We have shown that our system not only recognizes whether a gene variant leads to pathway activation but is also able to recognize in most cases the type of gene that is expressed in the cells and the type of reporter used in the assay. Features learned by deep neural networks are notoriously difficult to interpret, as they are often immensely complex tensors composed of many dimensions. Recent studies70 in the field of explainable deep neural networks should bridge this gap and may help explain the unique changes that each variant and reporter induces on cells.

A frequently observed phenotype in tumorigenesis is pathway hyper-activation which results in a range of phenotypes71. Compared to methods which are purely computational and can identify pathway activating mutations using various in-silico approaches, our method has the advantage of being able to predict a dose dependent pathway activation level change, which is currently out of scope for purely computational approaches.

Indeed, we show that our system is currently only able to identify cancer drivers and annotate VUS that lead to pathway hyperactivation. However, the challenge of VUS determination remains, as there are modes of operations that were beyond the scope of this study. For example, BRAF class III mutations such as BRAF D594G, G466V, G596R, G466E mutations which were predicted to be inactive by our system but are known cancer drivers. These alterations constitute an entirely different class of BRAF mutations that lead to pathway activation using a different mechanism than V600 mutations52 that served as our training set. This class of mutations work in tandem with other aberrations to generate a malignant phenotype. Specifically, they require a dysregulated RAS in order to hyperactivate the ERK pathway14. Determining the role of such mutations without the context of its co-occurring mutations may lead to false predictions. Another aspect that should be addressed by future studies, is tissue specificity of some oncogenic gene variants, some genetic aberrations function as cancer drivers only in specific tissues, such as the loss of function of BRCA which can be found only in breast and cervical cancers72.

The biological mechanism that was addressed in this study included only reporters whose main property is that they shuttle between the cytoplasm and nucleus. Both ERK2 and STAT3 are translocated into the nucleus following their phosphorylation. However, there are many other biological mechanisms that have been correlated to oncogenic mutations, for example changes in expression levels or translocation of proteins between different compartments of the cell. It has long been known that HER2 overexpression, which occurs in 15–30% of breast cancers and 10–30% of gastric/gastroesophageal cancers is a cancer driving alteration73. Other than HER2, there is a substantial amount of evidence that overexpression of MYC, MYCN, ER and EGFR is also involved in disease74. Changes in subcellular localization have also been characterized as a cancer phenotype. In one example, MUC1, a membrane bound protein which is expressed at the apical borders of glandular epithelial cells, is overexpressed in the nucleus as well as the entire cell surface, cytoplasm and mitochondria. Translocation of MUC1 to the mitochondria leads to apoptosis suppression by attenuating caspase-3 activation as well as the release of cytochrome-c75. Dysregulation of cell death signals, some of which are mediated by the BCL-2 protein family76, may also serve as reporters in similar circumstances. For example77, BCL-2-related ovarian killer (BOK) was found to be significantly depleted in colorectal tumors, and its levels also accurately predicted clinical outcome.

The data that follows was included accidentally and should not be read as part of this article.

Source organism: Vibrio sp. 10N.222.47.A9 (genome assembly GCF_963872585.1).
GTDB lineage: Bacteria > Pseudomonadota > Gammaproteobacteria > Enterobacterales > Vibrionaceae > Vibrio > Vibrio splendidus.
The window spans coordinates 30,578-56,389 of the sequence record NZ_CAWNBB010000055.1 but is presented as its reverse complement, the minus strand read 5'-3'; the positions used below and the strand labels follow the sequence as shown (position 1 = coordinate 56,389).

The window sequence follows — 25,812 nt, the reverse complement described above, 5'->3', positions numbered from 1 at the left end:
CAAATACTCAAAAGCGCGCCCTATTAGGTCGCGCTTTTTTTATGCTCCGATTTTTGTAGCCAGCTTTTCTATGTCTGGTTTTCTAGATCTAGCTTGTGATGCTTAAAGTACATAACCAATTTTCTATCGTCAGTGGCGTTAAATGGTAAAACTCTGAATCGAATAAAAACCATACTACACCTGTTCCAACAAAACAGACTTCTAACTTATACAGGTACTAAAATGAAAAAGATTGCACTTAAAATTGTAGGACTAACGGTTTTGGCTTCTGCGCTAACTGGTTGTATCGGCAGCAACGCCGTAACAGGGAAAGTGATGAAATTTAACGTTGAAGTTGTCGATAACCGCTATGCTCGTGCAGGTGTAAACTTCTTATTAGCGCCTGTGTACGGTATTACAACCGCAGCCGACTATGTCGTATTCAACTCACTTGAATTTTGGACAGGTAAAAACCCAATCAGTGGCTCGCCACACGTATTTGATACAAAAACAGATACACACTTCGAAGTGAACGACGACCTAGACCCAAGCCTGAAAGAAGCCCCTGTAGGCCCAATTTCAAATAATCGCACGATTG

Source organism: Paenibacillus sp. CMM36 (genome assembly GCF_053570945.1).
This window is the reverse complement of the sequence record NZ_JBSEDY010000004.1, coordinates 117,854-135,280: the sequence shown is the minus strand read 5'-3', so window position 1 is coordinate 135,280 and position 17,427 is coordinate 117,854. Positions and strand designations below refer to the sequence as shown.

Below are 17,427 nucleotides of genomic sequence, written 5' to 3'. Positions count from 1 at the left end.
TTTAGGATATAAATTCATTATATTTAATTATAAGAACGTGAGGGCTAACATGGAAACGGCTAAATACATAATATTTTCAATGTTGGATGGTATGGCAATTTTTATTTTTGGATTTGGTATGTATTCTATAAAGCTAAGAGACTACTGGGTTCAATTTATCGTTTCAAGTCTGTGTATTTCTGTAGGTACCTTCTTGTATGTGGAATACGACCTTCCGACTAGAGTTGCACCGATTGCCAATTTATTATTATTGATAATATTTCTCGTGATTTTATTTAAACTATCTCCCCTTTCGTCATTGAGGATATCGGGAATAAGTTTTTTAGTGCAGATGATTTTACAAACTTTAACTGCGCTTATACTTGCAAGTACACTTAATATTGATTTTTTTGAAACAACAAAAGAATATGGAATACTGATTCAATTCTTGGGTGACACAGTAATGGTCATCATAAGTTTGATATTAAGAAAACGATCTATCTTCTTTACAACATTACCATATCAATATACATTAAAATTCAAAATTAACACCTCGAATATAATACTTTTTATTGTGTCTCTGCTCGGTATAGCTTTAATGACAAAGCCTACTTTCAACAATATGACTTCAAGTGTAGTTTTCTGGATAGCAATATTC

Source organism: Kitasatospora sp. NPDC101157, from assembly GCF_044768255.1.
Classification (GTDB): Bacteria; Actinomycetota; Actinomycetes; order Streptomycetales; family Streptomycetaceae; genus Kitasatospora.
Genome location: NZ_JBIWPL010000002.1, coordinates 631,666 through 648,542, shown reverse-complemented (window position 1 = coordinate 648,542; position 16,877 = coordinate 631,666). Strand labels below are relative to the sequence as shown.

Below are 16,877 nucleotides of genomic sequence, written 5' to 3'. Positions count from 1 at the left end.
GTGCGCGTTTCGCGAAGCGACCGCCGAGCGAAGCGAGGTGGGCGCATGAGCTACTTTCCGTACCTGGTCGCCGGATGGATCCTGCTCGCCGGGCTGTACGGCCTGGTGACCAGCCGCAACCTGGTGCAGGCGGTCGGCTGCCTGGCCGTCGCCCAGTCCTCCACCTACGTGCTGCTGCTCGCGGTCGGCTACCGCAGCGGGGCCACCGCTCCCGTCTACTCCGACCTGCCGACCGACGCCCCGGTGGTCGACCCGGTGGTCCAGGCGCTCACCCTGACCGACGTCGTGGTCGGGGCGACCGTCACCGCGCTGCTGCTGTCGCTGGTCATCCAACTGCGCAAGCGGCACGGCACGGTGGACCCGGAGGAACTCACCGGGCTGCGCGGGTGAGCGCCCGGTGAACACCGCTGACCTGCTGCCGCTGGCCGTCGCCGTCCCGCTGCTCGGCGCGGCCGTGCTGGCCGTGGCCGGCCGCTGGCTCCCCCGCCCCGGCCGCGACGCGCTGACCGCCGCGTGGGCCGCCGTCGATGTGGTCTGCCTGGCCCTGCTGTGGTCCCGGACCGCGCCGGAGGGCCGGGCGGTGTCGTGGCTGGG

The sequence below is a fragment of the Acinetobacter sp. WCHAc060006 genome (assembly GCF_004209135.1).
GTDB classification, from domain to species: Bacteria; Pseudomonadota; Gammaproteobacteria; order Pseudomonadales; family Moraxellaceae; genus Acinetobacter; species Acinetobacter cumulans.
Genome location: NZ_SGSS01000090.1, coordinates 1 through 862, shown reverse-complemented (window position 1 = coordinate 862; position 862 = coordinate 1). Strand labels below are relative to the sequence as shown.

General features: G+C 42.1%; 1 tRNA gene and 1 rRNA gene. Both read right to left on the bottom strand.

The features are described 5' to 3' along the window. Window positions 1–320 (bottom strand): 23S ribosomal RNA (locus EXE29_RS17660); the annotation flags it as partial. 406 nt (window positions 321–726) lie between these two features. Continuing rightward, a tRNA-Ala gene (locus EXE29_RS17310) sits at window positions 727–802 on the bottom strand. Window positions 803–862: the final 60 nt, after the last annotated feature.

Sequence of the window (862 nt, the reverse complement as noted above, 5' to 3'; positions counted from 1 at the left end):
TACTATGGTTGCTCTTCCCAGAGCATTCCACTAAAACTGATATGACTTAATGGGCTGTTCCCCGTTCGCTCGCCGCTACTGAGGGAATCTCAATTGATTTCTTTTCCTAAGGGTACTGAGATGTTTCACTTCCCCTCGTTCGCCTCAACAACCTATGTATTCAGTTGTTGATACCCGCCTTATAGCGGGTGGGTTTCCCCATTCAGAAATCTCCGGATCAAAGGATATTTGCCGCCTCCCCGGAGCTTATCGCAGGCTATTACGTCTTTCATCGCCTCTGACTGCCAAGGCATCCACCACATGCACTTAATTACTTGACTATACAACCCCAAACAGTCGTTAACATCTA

We have also demonstrated the capability of our system to predict drug responses in a dose dependent manner. This ability, coupled with the annotation of VUS activity can be leveraged for several clinically relevant uses, for example, optimizing the MTA clinical development process and improving patient’s treatment recommendations. In the case of development of novel MTA’s, it has been shown that the patient mutational landscape varies significantly78. Moreover, current drug development processes usually consider only a handful of highly frequent mutations as a model system. However, it has been shown that the same inhibitor can have significantly different efficacies on different mutations in the same gene, with some prominent examples in BRAF79 and cKIT80. We therefore suggest that considering these large numbers of mutations and their differential vulnerabilities to inhibitors early in the MTA development process will allow a much higher rate of success. The second aspect in which this system can be utilized is optimizing treatments for cancer patients. It has recently been shown that more comprehensive interpretation of genetic profiles can both improve the matching of patient to available treatments81 as well as new drug combinations82. The annotation of the many VUS found in patient genomic profiles will increase the matching score and therefore improve patient outcomes.

In summary, we have presented in this study a system that can determine the level of pathway activation of a wide range of gene variants and predict the response of those to different MTA’s. Future work will need to focus on expanding the capabilities of this model, for example, by training on more genes, mutations and reporters, increasing the robustness of the network and using different types of reporters.